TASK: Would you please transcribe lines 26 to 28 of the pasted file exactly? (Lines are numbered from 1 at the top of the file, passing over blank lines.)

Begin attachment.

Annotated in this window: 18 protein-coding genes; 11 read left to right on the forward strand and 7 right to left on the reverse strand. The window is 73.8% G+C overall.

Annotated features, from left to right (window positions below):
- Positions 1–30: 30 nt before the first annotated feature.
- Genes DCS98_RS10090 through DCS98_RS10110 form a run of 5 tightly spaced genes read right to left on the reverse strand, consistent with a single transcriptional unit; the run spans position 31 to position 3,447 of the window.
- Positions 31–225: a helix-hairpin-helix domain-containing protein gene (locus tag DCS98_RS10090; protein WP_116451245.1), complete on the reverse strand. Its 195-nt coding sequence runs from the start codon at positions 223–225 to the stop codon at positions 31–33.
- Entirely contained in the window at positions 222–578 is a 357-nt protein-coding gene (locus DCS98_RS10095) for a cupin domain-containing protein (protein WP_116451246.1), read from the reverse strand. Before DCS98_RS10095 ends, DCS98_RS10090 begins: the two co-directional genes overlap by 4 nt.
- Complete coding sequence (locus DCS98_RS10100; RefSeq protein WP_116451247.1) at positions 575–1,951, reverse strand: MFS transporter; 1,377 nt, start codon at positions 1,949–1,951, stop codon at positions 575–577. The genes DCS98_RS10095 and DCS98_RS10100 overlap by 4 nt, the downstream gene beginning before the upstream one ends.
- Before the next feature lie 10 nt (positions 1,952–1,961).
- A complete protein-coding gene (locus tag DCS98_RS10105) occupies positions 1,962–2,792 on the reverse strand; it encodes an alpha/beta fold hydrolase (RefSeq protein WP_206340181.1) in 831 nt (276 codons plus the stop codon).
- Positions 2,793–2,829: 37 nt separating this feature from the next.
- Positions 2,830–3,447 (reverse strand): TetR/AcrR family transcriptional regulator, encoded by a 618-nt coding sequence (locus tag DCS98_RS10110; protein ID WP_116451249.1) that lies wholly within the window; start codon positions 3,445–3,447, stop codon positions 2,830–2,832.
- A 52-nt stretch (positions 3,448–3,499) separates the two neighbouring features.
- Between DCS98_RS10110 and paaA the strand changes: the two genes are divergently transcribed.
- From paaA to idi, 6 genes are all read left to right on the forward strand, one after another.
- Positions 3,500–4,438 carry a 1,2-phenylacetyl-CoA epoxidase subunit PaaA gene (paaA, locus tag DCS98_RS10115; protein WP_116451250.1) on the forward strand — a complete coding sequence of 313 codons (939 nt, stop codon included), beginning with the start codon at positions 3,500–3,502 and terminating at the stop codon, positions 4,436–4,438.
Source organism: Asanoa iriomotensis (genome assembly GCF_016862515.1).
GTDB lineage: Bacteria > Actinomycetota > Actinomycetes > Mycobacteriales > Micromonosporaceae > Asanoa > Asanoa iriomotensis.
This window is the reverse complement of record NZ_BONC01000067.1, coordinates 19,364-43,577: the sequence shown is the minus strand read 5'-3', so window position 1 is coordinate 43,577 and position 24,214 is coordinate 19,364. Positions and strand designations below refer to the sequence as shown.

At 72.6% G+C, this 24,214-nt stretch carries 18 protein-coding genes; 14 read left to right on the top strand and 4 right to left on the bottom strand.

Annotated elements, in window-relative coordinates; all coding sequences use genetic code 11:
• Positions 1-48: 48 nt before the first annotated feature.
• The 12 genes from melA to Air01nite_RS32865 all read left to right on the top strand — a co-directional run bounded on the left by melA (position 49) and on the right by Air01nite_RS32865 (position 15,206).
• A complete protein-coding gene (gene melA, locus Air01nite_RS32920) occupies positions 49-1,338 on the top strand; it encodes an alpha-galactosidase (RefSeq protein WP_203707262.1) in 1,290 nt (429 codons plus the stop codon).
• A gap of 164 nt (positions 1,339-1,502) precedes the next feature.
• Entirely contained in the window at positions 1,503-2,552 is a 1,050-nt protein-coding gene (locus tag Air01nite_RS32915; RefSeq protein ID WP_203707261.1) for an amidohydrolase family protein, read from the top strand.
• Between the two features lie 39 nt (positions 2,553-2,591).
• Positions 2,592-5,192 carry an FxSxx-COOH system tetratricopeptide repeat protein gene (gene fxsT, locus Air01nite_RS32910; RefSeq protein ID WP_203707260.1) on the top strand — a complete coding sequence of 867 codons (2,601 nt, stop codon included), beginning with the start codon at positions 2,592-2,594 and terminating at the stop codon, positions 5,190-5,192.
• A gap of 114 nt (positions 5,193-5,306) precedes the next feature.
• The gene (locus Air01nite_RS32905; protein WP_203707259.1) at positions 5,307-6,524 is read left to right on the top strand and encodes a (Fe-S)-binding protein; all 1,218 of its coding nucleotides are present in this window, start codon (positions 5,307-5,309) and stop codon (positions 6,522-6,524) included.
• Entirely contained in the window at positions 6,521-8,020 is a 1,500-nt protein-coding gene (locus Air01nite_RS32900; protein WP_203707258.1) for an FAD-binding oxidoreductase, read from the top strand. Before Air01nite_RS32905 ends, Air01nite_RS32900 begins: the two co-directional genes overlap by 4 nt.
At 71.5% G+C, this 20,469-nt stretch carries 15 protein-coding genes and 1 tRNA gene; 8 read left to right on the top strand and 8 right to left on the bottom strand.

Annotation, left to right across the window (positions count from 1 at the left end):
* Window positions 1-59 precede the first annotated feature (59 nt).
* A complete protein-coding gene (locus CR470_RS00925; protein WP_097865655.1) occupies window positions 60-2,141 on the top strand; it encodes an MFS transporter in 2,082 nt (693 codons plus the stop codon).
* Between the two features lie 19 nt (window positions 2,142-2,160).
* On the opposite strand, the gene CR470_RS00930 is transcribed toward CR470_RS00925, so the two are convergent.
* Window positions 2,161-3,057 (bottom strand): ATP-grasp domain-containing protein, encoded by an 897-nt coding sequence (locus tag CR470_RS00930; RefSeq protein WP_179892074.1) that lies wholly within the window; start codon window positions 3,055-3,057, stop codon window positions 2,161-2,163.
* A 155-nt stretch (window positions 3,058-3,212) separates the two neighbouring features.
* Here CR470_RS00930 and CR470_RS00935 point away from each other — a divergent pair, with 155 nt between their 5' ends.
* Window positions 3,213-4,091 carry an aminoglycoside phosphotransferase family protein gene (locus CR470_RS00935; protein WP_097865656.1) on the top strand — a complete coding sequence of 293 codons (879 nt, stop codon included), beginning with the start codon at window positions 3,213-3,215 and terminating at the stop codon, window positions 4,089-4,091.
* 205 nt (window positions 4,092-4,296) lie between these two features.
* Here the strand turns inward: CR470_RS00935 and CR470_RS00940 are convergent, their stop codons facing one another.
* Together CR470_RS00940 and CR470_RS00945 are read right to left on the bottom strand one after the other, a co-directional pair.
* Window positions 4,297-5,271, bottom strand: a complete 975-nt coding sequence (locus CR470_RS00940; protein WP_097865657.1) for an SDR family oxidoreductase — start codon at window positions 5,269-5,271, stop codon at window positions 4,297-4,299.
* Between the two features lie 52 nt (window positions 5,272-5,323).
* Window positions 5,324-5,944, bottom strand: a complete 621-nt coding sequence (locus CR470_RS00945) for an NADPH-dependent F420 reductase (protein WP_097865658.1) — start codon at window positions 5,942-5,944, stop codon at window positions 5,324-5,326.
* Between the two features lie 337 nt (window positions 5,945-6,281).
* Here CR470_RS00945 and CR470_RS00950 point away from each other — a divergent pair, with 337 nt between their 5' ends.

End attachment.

• Between the two features lie 39 nt (positions 2,553-2,591).
• Positions 2,592-5,192 carry an FxSxx-COOH system tetratricopeptide repeat protein gene (gene fxsT, locus Air01nite_RS32910; RefSeq protein ID WP_203707260.1) on the top strand — a complete coding sequence of 867 codons (2,601 nt, stop codon included), beginning with the start codon at positions 2,592-2,594 and terminating at the stop codon, positions 5,190-5,192.
• A gap of 114 nt (positions 5,193-5,306) precedes the next feature.